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Using Job Scheduler in SAP Cloud Platform [1]: First simple scenario

This series of blogs intends to show in an easy step-by-step way how to use the Job Scheduler service in SAP Cloud Platform

Quicklinks:
Intro Blog
Project Files

Overview

In this first blog, we’re going to go through a sample scenario to cover the basic steps
It is meant to be executed by anybody
Really, no coding skills are required

Scenario

We’re creating a small Node.js application which starts an express server
This little app does nothing more than exposing a REST endpoint
When this endpoint is invoked, it writes a log and returns a string
The only reason for being: it can be invoked automatically by Job Scheduler

As such, the second small thing we’re creating is a little Job in Job Scheduler dashboard
The only reason for being: Job invokes the REST endpoint of our small Node.js app

The scenario is meant to be executed on a Trial account of SAP Cloud Platform
(There’s only small difference in productive environment, please refer to next blog)

Steps

We’re going to cover the following steps:
* Create service instances
* Create sample app
* Use Job Scheduler Dashboard to define job and view result

Although the scenario is pretty simple, let’s have a look at the involved components:

Explanation:
Our app is bound against the 2 service instances
Our app exposes a REST endpoint, whose URL is used by the Job (when created in the Dashboard)
We assume that our app contains any application logic (although it isn’t true in this sample)

Note:
Since our current scenario is designed for Trial account, there’s no OAuth flow required/supported

Prerequisites

We’re creating a Node.js application so Node.js must be installed on your machine (see appendix for installation info)

The Cloud Foundry Command Line Client is not mandatory, but it makes life easier (see appendix for installation info)

Preparation

Create instance of Job Scheduler service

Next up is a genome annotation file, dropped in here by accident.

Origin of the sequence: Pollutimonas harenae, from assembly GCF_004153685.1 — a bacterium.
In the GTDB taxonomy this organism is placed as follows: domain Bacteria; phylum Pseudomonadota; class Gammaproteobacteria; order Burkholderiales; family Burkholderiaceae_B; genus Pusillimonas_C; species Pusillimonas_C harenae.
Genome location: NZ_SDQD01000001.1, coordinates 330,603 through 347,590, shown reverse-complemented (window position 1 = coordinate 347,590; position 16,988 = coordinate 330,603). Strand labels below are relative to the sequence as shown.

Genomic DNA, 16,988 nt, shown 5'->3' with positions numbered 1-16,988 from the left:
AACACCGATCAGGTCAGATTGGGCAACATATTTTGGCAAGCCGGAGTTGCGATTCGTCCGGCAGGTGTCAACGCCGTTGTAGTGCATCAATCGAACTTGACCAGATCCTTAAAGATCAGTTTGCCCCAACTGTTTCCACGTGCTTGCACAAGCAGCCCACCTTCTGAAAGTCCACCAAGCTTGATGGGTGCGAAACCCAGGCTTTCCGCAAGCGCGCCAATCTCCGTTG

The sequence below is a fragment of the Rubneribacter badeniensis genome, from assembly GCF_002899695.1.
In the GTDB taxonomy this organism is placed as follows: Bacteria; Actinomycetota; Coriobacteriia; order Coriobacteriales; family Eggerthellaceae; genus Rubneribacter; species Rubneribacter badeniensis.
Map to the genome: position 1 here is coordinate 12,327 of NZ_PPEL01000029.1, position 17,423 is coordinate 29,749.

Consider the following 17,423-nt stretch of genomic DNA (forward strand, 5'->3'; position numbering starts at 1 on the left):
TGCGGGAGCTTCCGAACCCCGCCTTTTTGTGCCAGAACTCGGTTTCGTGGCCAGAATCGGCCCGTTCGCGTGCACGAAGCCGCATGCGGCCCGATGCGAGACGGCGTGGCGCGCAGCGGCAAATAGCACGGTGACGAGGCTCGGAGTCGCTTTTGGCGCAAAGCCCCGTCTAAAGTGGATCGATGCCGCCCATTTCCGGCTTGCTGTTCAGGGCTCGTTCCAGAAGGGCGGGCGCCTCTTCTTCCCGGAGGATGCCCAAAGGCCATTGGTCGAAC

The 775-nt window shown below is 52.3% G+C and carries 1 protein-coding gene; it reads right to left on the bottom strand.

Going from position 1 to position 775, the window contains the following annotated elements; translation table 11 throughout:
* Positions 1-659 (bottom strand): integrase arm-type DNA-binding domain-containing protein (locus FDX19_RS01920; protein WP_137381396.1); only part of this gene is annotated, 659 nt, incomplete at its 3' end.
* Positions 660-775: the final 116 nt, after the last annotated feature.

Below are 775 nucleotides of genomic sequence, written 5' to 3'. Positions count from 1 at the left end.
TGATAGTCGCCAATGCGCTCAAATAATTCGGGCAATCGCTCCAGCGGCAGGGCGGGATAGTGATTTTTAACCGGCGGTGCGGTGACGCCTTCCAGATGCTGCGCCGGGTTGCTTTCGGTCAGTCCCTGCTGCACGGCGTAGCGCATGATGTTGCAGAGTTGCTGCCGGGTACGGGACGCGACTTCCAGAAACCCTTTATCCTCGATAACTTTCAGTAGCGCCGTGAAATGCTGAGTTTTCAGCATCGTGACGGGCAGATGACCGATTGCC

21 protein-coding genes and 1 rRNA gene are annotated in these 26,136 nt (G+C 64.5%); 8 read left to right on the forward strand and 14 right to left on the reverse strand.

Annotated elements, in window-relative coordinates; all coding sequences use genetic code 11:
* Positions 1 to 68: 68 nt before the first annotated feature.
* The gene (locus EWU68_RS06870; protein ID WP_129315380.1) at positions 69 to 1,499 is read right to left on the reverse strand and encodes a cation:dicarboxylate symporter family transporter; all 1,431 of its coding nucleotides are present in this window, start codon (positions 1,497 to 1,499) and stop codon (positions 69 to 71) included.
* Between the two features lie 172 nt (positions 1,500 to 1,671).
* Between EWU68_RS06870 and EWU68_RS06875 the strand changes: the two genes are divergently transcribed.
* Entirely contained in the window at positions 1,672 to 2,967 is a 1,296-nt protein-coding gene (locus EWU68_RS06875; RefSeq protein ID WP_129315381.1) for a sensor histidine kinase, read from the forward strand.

Follow the description in the Intro-Blog to create an instance with name jobschedulerinstance

Create instance of XSUAA service

In the Service Marketplace, find tile “Authorization & Trust Management” and create instance:

Service plan: “broker”
Parameters: leave empty
Instance Name: xsuaaforsimplejobs

Create application

Now we can create our app
This app will be triggered by Job Scheduler
For this example, we’re using Node.js, it is the easiest way of exposing an endpoint

We’re dealing with only 3 files, so let’s start

Create project files and folders

This is the project structure we want to create:

To start, let’s create the project root folder:

C:\tmp

manifest.yml

Inside the root folder, create a file called manifest.yml and paste the following content:

---
applications:
- name: jobapp
  host: jobapp
  path: app
  memory: 128M
  buildpacks:
    - nodejs_buildpack
  services:
    - xsuaaforsimplejobs
    - jobschedulerinstance

Explanation:
Apart from the usual descriptor info, it contains the references to the 2 service instances created earlier.

Note:
the order of binding is relevant:
First bind XSUAA -> then JobScheduler
Again: remember: Binding: XSUAA first

In case you forget, don’t worry: during deployment, when binding JobScheduler instance, you’ll get an error, if JobScheduler doesn’t find an XSUAA binding

Nevertheless: don’t forget: bind XSUAA first

In case you tend to forget, you can use this (silly) mnemonic: “Bind xs-USA first again”
(sorry for that…)

At this point in time, we have the root folder and the manifest.yml file
Now create the application folder inside the root folder:

C:\tmp\app

Inside the app folder, create a file with name package.json

package.json

Paste below content into the package.json file

{
  "main": "server.js",
  "dependencies": {
    "express": "^4.16.3"
  }
}